Years ago when I was an Assistant Regional Counsel at the Environmental Protection Agency (EPA), Region 4 and the lead attorney for wetlands matters, I debated whether to use EPA’s authority under the Clean Water Act (CWA) to veto permits issued by the US Army Corps of Engineers (Corps) that supported major development projects. Clearly, EPA’s authority to override the permits exists under Section 404(c) of the CWA, which states that EPA could withdraw authorization for disposal of dredged or fill material “whenever he determines after notice and opportunity for public hearings, that such discharge of such materials … will have an unacceptable adverse effect ….” on certain environmental resources. Further, this statutory provision had no temporal limitation, meaning that the veto power could be exercised long after the permits are issued. After thoroughly review, however, I determined that the equitable use of this power mandated that the veto be used only during the permit process, rather than years after issuance of the permits. This was the position that EPA had informally adopted, until recently. In a case before the U.S. Court of Appeals for the D.C. Circuit, the court agreed that EPA could veto a permit issued years before by the Corps. As a result of the decision in Mingo Logan Coal Company v. United States Environmental Protection Agency,, a wetlands discharge permit provides no safe harbor whatsoever if EPA, even years after the issuance of the permit by the Corps, chooses to veto the permit.
In 2007, the Corps had issued Mingo Logan’s predecessor in interest a Section 404 permit to fill areas associated with the company’s mining operations. EPA raised concerns during the permit process but decided that the concerns did not warrant veto of the permit. However, over 3 years later, EPA published a final determination to withdraw the fill areas that were specified in Mingo Logan’s wetlands permits. The Court of Appeals found that the plain language manifests the Congress’s intent to confer on EPA a broad veto power extending beyond the permit issuance, such that EPA “has, in effect, the final say on the specified disposal sites ‘whenever’ [it] makes the statutorily required [finding].”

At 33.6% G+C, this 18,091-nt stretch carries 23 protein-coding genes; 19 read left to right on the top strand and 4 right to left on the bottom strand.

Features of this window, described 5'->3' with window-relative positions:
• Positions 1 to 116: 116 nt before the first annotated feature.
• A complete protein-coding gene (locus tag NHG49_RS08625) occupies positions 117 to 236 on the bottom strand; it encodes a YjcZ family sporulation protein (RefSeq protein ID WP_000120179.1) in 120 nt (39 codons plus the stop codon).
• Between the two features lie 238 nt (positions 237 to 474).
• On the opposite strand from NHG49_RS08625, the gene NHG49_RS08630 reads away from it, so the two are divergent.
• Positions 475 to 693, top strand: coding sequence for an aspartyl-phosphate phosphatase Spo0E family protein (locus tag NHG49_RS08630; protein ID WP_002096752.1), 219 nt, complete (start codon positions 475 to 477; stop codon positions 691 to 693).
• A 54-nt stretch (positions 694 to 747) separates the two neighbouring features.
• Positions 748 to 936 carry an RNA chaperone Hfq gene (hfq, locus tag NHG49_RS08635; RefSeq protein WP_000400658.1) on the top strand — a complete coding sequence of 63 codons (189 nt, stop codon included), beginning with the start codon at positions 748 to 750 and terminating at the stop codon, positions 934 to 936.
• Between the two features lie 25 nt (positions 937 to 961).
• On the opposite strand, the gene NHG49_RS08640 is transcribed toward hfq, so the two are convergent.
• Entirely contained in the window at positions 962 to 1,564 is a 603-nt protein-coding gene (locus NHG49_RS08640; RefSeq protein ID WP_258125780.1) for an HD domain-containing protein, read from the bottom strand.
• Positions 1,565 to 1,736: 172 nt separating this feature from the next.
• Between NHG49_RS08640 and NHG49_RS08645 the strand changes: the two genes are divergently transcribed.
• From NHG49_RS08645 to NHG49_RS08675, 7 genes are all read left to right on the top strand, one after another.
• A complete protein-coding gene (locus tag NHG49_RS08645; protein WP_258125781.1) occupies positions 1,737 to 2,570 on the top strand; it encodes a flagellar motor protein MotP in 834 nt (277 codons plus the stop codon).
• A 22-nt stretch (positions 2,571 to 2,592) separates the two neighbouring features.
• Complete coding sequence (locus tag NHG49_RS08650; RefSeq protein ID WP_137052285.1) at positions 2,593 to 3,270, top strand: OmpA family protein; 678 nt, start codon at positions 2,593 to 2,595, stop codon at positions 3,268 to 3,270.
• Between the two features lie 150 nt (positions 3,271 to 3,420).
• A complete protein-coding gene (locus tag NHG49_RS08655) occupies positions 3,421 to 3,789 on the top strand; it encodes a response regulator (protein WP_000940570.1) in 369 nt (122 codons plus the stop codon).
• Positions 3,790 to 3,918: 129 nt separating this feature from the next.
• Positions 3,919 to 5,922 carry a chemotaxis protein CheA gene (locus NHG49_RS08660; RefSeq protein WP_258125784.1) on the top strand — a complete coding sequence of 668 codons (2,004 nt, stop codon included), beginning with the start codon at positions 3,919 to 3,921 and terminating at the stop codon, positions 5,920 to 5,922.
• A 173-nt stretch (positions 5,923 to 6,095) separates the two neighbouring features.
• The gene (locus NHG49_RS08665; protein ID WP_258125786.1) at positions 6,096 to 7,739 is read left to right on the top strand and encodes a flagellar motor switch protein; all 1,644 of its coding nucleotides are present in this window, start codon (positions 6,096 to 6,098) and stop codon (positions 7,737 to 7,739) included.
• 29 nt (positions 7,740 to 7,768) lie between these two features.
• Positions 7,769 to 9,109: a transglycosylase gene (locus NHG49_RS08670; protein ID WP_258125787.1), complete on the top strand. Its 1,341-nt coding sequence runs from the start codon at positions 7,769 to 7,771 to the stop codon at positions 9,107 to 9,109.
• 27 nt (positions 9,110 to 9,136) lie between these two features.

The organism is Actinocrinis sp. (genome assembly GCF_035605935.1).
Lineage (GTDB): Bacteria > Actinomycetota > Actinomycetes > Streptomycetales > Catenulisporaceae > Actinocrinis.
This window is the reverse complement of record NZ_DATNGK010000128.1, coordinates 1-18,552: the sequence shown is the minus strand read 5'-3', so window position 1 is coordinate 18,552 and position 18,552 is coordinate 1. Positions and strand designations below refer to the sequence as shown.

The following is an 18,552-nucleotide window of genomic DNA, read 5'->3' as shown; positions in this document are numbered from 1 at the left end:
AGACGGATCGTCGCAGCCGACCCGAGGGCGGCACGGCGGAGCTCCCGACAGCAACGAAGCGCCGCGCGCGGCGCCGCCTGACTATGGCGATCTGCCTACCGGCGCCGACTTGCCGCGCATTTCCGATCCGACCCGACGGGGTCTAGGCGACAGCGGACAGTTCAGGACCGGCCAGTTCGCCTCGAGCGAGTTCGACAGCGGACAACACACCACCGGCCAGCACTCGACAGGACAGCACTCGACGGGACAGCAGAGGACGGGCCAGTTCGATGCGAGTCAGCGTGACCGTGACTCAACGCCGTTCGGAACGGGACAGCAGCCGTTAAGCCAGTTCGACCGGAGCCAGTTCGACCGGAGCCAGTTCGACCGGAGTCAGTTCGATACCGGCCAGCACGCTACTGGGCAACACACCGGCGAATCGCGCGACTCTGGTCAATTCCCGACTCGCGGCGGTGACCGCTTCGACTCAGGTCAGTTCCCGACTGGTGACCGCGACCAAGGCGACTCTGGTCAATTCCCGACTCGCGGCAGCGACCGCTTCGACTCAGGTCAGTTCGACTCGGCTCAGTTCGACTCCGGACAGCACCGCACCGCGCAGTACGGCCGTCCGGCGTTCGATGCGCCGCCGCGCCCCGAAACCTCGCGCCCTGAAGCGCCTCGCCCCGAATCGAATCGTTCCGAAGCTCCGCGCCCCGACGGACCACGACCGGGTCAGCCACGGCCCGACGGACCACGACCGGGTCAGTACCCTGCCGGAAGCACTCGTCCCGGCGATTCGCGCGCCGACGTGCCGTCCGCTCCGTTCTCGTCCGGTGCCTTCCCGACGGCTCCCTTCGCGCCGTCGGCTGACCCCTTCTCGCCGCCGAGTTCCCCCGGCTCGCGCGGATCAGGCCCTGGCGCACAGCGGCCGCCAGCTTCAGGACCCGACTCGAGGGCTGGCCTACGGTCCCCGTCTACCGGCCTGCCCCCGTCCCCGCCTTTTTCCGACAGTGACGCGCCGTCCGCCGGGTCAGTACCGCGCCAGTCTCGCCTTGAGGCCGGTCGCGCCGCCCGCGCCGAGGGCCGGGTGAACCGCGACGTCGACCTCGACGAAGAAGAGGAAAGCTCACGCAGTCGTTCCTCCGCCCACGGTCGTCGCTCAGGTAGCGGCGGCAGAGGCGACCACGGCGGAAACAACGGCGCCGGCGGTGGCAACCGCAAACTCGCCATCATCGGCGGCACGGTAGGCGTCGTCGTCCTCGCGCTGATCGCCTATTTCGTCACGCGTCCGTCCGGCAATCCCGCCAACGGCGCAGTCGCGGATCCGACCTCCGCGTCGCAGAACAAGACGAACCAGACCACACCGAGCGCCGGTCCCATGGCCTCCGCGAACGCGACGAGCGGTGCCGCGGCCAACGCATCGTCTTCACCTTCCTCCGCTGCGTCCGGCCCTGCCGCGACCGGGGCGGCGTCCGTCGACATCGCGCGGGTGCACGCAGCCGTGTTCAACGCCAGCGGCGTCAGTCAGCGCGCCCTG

While this decision may be legally correct, it ignores the practical reality that it allows section 404 permits to be revisited at any time the authorized activity may become controversial. Without permit finality, permit holders are at risk that activities, although authorized by the permit, may not be able to be conducted. This puts projects authorized by such permits, especially large scale and multi-phase construction projects, in jeopardy. The only defense to an EPA veto would be that the EPA action is arbitrary and capricious under the Administrative Procedures Act. It is certainly unfortunate that the regulated community can no longer consider a wetlands permit to be the word of the regulatory authorities.